Rémy Vivien builds motorcycles in his spare time out of his workshop in Alsace, France. In recent years he’s caught the trials bug and as a devotee of old machines, he squared up the pre-1965 class. ‘But I didn’t want to buy an existing motorcycle that I had to modify, or assemble any parts from the internet. I wanted to create it from scratch,’ he says. ‘I wanted to make something for me by me. Something different.’ And he certainly has, with this incredible custom trials moto, powered by a 1946 500cc RGAS Terrot engine.
There’s something undeniably cool about a bike that can go anywhere. Whether it’s secretly stroking your zombie apocalypse fantasies or it’s just a reminder that life shouldn’t just be about your job and mortgage, every rider should have at least one mountain eater in their garage. But until recently, there was pretty much zero chance of ever finding a cool one – unless 80s fluoro graphics and wall-to-wall plastics spins your wheels. But thanks to shops like Italy’s Emporio Elaborazioni Meccaniche, we now have options like this Transalp they call ‘Cobra’. Who needs to move mountains when you can just ride over them?
BMW’s Telelever suspension is a strange and magical beast. It’s just the sort of outside-the-square thinking that you’d expect bike builders to go for like nerds go for Axe deodorant. Created to fix a problem that no one but BMW’s designers seemed to care about, you’d think it would grab the eye of a whole heap of creative minds looking to build something really unique. But we almost never see them – until now, that is. Here’s Austria’s very talented and prodigious NCT Motorcycles with a Telelever treat they call the ‘Red Rooster’.
It’s the fourth month of 2017 and we’re calling it. Mash-ups. Hybrids. Cross genre. Call them what you will, but it’s pretty clear to us that less and less builders are interested in conforming to typical bike categories. Our case in point? When we interview builders, more and more are refusing to classify what they’ve built, or they’re telling us, ‘It’s whatever you want it to be.’ Well, tonight it looks like we wanted it to be an enduro Yamaharley brat with a bumblebee paint job and more fork travel than a 12 foot man on a spaghetti binge. Meet Kickstart Moto’s very random, very cool ‘Plan B’ Yamaha XT500.
The International Six Days Trial is a true giant amongst motorcycle races. Celebrating its 100 year anniversary in 2013, it claims the prize for the world’s oldest off-road motorcycle race. Originally held in Carlisle in the north of England, in the Seventies it held its first race outside Europe. BMW put their brand where their mouth was and entered a four man factory team, including the renown Herbert Schek, in the race. To celebrate the event, France’s Lucky Cat Garage have come up with an amazing R80/7 that pays homage to BMW’s bold, muddy efforts during those six long days in 1973.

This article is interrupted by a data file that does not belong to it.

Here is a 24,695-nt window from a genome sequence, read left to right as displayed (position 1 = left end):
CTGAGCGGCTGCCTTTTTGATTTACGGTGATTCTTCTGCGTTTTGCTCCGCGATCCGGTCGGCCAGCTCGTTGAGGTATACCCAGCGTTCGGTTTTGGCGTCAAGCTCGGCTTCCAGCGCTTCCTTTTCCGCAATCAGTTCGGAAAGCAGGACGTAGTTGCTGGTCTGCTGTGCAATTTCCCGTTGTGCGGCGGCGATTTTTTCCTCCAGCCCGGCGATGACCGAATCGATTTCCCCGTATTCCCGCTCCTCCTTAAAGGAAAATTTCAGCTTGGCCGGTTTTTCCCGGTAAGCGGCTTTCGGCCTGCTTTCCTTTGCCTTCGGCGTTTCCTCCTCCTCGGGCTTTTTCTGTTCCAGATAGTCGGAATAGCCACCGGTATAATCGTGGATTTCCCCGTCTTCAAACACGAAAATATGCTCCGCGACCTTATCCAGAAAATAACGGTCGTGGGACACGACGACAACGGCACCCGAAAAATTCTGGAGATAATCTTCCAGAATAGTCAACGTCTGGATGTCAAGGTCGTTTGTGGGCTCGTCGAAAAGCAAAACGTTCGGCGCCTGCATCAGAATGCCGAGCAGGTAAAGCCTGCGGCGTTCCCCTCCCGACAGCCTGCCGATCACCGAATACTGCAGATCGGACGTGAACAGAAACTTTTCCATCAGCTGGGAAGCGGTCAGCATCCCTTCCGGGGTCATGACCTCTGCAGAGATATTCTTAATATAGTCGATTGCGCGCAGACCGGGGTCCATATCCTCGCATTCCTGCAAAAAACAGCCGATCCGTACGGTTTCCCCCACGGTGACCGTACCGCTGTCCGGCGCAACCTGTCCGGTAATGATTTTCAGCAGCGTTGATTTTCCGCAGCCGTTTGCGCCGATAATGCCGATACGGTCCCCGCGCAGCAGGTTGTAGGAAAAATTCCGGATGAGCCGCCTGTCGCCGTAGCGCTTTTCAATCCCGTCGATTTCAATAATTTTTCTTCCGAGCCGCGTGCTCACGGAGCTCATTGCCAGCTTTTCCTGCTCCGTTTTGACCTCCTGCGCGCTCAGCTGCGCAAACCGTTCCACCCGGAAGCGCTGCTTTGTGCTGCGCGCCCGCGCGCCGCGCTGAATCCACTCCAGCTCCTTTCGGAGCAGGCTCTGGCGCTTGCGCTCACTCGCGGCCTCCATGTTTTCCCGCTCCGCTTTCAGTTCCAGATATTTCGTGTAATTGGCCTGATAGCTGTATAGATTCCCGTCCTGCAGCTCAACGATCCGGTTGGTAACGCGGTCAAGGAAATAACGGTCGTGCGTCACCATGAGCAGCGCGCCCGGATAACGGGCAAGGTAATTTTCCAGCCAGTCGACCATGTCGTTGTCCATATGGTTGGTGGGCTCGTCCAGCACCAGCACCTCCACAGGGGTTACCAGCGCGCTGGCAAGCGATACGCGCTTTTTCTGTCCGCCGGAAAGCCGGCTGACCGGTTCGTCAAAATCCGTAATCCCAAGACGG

New tools customising old bikes. If you had to be blunt about it, that’s probably how you’d surmise the current custom bike scene. You need only to look at the old guard with their thinly veiled cries denigrating the beards and beanies to see that a ‘new tool’ generation has taken over from the old one. But today’s bike flips that equation on its coiffured head. With tools that date back to New York in the 1880s and a bike that’s barely out of diapers, today’s Honda XR650L from Hill Moto, still ticks all the cool custom boxes.
For some of the most isolated people on the planet, West Australians have a well-earned reputation for punching above their weight. Take Australian music, for instance. You may have heard of such bands as Tame Impala, The Scientists and INXS. Yes, you guessed it. They’re all from the West. Maybe it’s the sublime climate, or the clean water and fresh air. Hell, maybe they’ve discovered the meaning of life and they’re keeping it from the rest of us for shits and giggles. Steve Gernhoefer from Perth’s RAGE Motorcycles is obviously in on it. That’s the only rational explanation for this killer KTM 640 LC4. That and sheer skills.
Red Clouds Collective is the very personification of everything that makes Portland, well, Portland. It’s a small workshop that produces bespoke leather goods like hats, tool rolls and aprons. And a glance through their social media feed features lots of desaturated black and white photos of bearded men in the woods staring into the middle distance. But they also turn their hands to the occasional custom bike. And they do a really neat job of it too, as this paired-back 1989 XR250 shows.